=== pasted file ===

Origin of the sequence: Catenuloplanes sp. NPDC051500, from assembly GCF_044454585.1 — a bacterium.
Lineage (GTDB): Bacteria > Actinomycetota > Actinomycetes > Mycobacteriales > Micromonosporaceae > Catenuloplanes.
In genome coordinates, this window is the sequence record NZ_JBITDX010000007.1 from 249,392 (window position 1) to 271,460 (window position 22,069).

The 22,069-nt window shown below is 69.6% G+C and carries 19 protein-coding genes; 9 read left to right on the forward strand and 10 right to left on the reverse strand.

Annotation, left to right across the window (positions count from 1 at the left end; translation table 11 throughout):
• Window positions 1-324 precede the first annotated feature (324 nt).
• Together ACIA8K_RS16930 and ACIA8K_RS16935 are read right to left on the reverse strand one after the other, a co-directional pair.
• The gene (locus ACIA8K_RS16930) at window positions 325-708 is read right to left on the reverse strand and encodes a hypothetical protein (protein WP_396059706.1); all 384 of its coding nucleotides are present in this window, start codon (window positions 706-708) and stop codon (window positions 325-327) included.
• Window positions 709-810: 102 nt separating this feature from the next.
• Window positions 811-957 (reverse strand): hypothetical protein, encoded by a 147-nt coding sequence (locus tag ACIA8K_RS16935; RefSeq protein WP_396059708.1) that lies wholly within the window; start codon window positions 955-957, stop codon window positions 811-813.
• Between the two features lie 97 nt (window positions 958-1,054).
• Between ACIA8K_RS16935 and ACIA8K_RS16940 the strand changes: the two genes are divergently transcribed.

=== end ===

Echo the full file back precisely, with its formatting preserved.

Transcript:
Origin of the sequence: Catenuloplanes sp. NPDC051500, from assembly GCF_044454585.1 — a bacterium.
Lineage (GTDB): Bacteria > Actinomycetota > Actinomycetes > Mycobacteriales > Micromonosporaceae > Catenuloplanes.
In genome coordinates, this window is the sequence record NZ_JBITDX010000007.1 from 249,392 (window position 1) to 271,460 (window position 22,069).

The 22,069-nt window shown below is 69.6% G+C and carries 19 protein-coding genes; 9 read left to right on the forward strand and 10 right to left on the reverse strand.

Annotation, left to right across the window (positions count from 1 at the left end; translation table 11 throughout):
• Window positions 1-324 precede the first annotated feature (324 nt).
• Together ACIA8K_RS16930 and ACIA8K_RS16935 are read right to left on the reverse strand one after the other, a co-directional pair.
• The gene (locus ACIA8K_RS16930) at window positions 325-708 is read right to left on the reverse strand and encodes a hypothetical protein (protein WP_396059706.1); all 384 of its coding nucleotides are present in this window, start codon (window positions 706-708) and stop codon (window positions 325-327) included.
• Window positions 709-810: 102 nt separating this feature from the next.
• Window positions 811-957 (reverse strand): hypothetical protein, encoded by a 147-nt coding sequence (locus tag ACIA8K_RS16935; RefSeq protein WP_396059708.1) that lies wholly within the window; start codon window positions 955-957, stop codon window positions 811-813.
• Between the two features lie 97 nt (window positions 958-1,054).
• Between ACIA8K_RS16935 and ACIA8K_RS16940 the strand changes: the two genes are divergently transcribed.